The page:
Tough decisions await lawmakers on state budget
As has been evident for months, Pennsylvania’s state budget-preparation exercise for the 2018-19 fiscal year has been less acrimonious than the commonwealth’s three previous annual budget-making processes.
Regarding those previous years, most state residents can recall the $2 billion-plus fiscal shortfalls, missed deadlines and the downgrades to the state’s credit rating because of state officials’ inability to come to grips with anemic incoming revenue.
The prospect for more budget harmony this year, also in part due to this being a gubernatorial and legislative election year, doesn’t mean that no significant concerns exist.
In fact, the last weeks before the June 30 2018-19 budget-preparation deadline will require some important decisions regarding sizable amounts of money, as noted by the online news and information service Capitolwire in recent days.
First, lawmakers could have to find as much as $500 million to pay for the proposed new budget if the state remains on its current fiscal course this month and next month and lawmakers agree to spend as much as Gov. Tom Wolf proposed in his February budget address.
Meanwhile, among other unresolved issues are whether the state should allocate millions of dollars to help schools improve security and help counties upgrade their voting systems with machines that have a verifiable paper trail.
The need for school security upgrades wasn’t an issue when Wolf presented his budget blueprint on Feb. 7; the Feb. 14 Parkland School shooting in Florida pushed the issue to the forefront.
Meanwhile, it wasn’t until last month that Wolf put election security on the front burner — fallout from the alleged Russian meddling in the 2016 presidential election.
Additionally, the state could be facing a
$200 million shortfall in projected revenue due to federal litigation preventing a $200 million transfer to the General Fund from the Pennsylvania Professional Liability Joint Underwriting Association.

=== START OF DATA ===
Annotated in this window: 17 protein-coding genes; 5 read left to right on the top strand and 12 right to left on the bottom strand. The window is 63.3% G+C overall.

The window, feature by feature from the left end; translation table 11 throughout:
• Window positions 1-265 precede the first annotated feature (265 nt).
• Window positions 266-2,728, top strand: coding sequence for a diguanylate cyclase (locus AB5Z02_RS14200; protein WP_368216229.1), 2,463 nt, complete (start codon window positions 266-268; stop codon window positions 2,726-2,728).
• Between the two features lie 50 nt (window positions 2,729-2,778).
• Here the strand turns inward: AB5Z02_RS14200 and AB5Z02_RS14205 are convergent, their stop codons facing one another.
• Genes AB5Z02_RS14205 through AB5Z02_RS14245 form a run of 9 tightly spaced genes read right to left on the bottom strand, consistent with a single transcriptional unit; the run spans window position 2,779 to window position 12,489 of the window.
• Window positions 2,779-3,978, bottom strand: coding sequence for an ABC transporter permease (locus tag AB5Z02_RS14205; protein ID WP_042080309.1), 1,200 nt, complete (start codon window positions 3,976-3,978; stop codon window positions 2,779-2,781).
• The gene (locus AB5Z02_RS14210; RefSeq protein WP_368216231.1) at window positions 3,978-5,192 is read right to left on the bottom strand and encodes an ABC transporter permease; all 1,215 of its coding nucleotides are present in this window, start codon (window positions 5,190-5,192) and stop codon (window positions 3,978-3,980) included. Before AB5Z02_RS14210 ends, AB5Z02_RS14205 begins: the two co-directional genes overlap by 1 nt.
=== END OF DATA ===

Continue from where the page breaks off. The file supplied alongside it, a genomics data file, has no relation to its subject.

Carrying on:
That wouldn’t be an issue if the commonwealth had enough tax revenue coming in to negate the need for the transfer.
While the state’s fiscal situation is brighter, it’s still “partly cloudy.”
Although Harrisburg endured much criticism during the past three years over how long it took to prepare the annual budgets, state leaders shouldn’t be accorded that reaction this year for now having made the decision to wait until virtually the last minute before tying together 2018-19 budget loose ends.
House Majority Leader David Reed, R-Indiana, provided reasonable justification for waiting until the end of June, saying that the Legislature doesn’t want to be blindsided by an unanticipated late revenue shortfall.
Uncertainties revolve around one Wolf proposal for acquiring some of the money needed to balance 2018-19 income and spending. According to the Hospital and Healthsystem Association of Pennsylvania, the governor wants to increase by $130 million the assessment on hospitals under the Quality Care Assessment law.
As it currently exists, the law contains a
$220 million assessment, but the law expires at the end of June, requiring reauthorization.
Wolf wants the law reauthorized with a
$350 million assessment, which is money that ultimately comes from patients and their insurers.
But even that proposed revenue increase won’t alleviate the need for some other tough decisions by lawmakers and the governor over the next seven weeks. One isn’t likely to be imposing a severance tax on Marcellus Shale gas drilling.
Budget preparation is less acrimonious this year, but it’s not a proverbial walk in the park.